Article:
The story takes place in occupied Korea at the start of the 20th century, where a young student in medicine discovers the murdered body of the son of a government official. Being scared of ... See full summary »
The story takes place in occupied Korea at the start of the 20th century, where a young student in medicine discovers the murdered body of the son of a government official. Being scared of being accused, he decides to hire Hong Jin-ho (a detective) to help him find the murderer before the police accuse him of the murder. Written by
Carl Eric Codere
Also called Shadow Murder in Korean, Private Eye takes place in South Korea, 1910. A young medical student discovers a dead body, which he decides to use for his research. When he finds out it is the body of the son of a government official, fearing he may be accused of murder, he hires Hong Jin-ho, a detective who only specializes in snooping on unfaithful spouses, to find the real killer.
The two main characters, Hong Jin-ho and Kwang-su, could be considered somewhat like Sherlock Holmes and Watson. Only real similarities are that Hong Jin-ho is the detective, and Kwang-su plays a sidekick role as a doctor, who happens to be into forensics. Personality-wise, Hong Jin-ho is quite unusual for a detective. Often driven by money, he is kind of a hustler, not particularly sharp nor heroic, yet clever than he appears. He is often seen wearing a white fedora and smoking a cigarette. Kwang-su, on the other hand, appears to be in his early 20's, somewhat childlike, and despite his medical knowledge, tend to be rather skittish. The third main character is a sophisticated upper-class inventor-lady Park Soon-deok (Eom Ji-won), who seem to share a certain kinship with the detective. The style of the film is a mix of broad humor, action, and a bit of drama.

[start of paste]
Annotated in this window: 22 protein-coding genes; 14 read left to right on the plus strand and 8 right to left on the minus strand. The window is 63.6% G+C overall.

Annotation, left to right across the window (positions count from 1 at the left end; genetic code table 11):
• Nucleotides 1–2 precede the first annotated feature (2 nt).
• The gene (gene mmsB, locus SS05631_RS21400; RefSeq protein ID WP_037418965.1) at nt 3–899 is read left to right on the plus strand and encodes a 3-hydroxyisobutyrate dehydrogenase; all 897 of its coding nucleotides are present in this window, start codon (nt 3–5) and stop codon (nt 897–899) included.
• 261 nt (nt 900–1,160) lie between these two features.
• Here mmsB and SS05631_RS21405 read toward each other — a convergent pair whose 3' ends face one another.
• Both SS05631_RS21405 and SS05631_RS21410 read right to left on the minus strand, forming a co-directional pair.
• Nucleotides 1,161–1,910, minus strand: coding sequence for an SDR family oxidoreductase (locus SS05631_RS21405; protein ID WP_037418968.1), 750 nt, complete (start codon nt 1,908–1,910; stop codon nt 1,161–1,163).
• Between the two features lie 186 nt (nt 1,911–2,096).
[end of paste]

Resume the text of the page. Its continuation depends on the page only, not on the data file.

The film sets reflect the times of that period, when Japan-Korean tensions were quite high, as Korea was forcefully annexed under Japanese rule at the time. There are mixes of Western, Japanese, and Korean influences in the clothes, as well as language and sets. As expected, undertones of political tensions can be felt in the story.
Overall, I enjoyed the film, despite some nitpicks. According to IMDb, the film appears to be Park Dae-Min's directorial debut (I could be wrong). Admittedly, the film seems to be missing a bit of the subtleties I tend to expect from Korean films, and some of the acting feels a bit hammy. Some of the side characters feel two-dimensional, especially the government officials. Pacing sometimes felt uneven and some of the editing was confusing, particularly certain close-quartered action scenes involving shaky camera. With that said, the story kept the film in place and I was surprised at occasional clever turns. Hong Jin-ho is a very likable detective, helped much by Jeong-Min Hwang's swaggering performance.
While not groundbreaking, the story is solid enough. Although mostly straightforward, the plot does get a bit tangled up in places, especially near the end, and I had to think a bit afterwards. Ultimately, though, it is the main characters that made this film work. When the detective makes headway into the investigation, it's hard not to cheer him on. You want him to win--you want him to get the bad guy. It's not all fun and games, however, as the story does have an unsettling side. Near the end, one can see an opening for a sequel (which, surprisingly, I would LOVE to see). I liked this film, even if I thought it could've been better--I liked the characters enough that I would love to see them come back. It's a great start and I wouldn't be surprised if the sequel turns out to be spectacular. Overall, despite pacing issues, I give this film *** out of **** stars.
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